Woodworking and metalworking have historically been disciplines dominated by men. That has changed, with a new generation of female makers rising up and showing that they are equally capable of conceptualizing and building furniture with heavy, rough materials. Nevertheless, women are still underrepresented in this field, as in most others. In response, last May, the three women behind the design studio Egg Collective — Stephanie Beamer, Crystal Ellis and Hillary Petrie — curated an exhibition in their Manhattan showroom featuring only female designers, including Anna Karlin, Lindsey Adelman and Bec Brittain.
Beamer, who heads the studio’s wood shop in Brooklyn, told online architecture and design magazine Dezeen that on the heels of the historic Women’s March in Washington, D.C., at the start of 2017, “it felt like an important moment to do something that supports our community and speaks to the inequities that still exist.” In the same spirit, we highlight here five innovative women who have founded their own furniture design studios. Some transitioned into design from a related field, while others struck out on their own right out of school. All are audacious, accomplished and completely dedicated to their craft.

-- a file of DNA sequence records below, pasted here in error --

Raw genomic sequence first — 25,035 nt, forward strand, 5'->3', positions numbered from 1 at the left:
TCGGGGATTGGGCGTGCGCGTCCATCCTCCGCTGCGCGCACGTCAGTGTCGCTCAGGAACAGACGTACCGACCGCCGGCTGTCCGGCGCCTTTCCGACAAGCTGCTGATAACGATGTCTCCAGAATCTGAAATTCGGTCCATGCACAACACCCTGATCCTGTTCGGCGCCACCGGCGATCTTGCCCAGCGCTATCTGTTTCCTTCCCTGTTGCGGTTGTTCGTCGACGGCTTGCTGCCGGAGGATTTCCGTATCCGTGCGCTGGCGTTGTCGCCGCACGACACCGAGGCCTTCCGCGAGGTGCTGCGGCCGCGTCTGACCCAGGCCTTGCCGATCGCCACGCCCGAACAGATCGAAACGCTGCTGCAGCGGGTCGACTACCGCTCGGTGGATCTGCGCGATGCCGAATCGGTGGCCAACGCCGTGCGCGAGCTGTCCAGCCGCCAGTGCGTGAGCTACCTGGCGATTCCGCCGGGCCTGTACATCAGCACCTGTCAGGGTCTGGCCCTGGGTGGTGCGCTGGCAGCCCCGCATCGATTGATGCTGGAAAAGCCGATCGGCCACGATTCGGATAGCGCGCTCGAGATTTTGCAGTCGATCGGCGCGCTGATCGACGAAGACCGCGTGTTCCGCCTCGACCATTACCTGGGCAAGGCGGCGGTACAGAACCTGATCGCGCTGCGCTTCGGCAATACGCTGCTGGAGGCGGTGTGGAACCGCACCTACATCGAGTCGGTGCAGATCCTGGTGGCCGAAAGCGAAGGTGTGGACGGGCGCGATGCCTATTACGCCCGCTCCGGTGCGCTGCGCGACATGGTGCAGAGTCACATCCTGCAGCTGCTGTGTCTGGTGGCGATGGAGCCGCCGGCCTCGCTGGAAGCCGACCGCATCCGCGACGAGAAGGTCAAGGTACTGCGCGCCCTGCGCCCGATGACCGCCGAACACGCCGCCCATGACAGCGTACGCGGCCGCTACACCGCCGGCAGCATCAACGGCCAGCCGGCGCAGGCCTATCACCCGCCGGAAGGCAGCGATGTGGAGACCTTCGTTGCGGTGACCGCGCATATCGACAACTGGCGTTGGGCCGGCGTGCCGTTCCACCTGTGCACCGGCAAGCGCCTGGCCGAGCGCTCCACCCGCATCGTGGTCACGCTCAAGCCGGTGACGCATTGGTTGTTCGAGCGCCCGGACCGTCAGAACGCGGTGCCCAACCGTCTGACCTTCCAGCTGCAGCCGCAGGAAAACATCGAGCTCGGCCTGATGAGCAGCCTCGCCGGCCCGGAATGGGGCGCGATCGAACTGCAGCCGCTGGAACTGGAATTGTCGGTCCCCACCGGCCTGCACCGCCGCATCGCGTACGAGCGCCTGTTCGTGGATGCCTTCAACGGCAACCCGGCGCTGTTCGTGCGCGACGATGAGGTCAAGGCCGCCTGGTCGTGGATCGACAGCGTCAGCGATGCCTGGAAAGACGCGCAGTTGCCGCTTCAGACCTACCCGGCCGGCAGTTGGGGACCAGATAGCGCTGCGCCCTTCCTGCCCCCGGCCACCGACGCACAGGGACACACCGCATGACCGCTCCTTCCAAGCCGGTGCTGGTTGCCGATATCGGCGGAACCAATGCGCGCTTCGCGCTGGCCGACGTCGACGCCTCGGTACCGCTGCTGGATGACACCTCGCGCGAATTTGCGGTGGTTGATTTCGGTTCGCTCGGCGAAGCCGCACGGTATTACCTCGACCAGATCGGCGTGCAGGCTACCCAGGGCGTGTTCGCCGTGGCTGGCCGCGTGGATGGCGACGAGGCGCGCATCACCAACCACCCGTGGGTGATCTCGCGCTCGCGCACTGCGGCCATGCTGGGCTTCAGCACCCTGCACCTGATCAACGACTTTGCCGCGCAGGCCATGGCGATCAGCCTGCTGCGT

Christina Z Antonio’s career has been something of a Hollywood story from the beginning. After studying fashion design at University of the Arts London, she moved to New York and got a job working on the costume design team of Sex & the City. “We had a giant warehouse full of vintage Dior,” she recalls. “It was paradise!” Later, she decided to use her expertise in leather tailoring to work on interiors, creating leather-covered walls, bespoke leather furniture and the like. She founded her studio in 2005 and began working with such clients as the Standard and Rosewood London hotels. “I wanted to create something more enduring,” she recalls, “like walls where an art collector could hang Helmut Newtons and Damien Hirsts.” Today, she is focused on furniture and hardware, such as gemstone-embellished doorknobs and her Raven credenza cabinet, which is made with black-hair calfskin, black leather and blackened oak. Her passion for animal hides also comes through in her Shibori console, for which she hand painted her own secret messages on delicate goatskin parchment.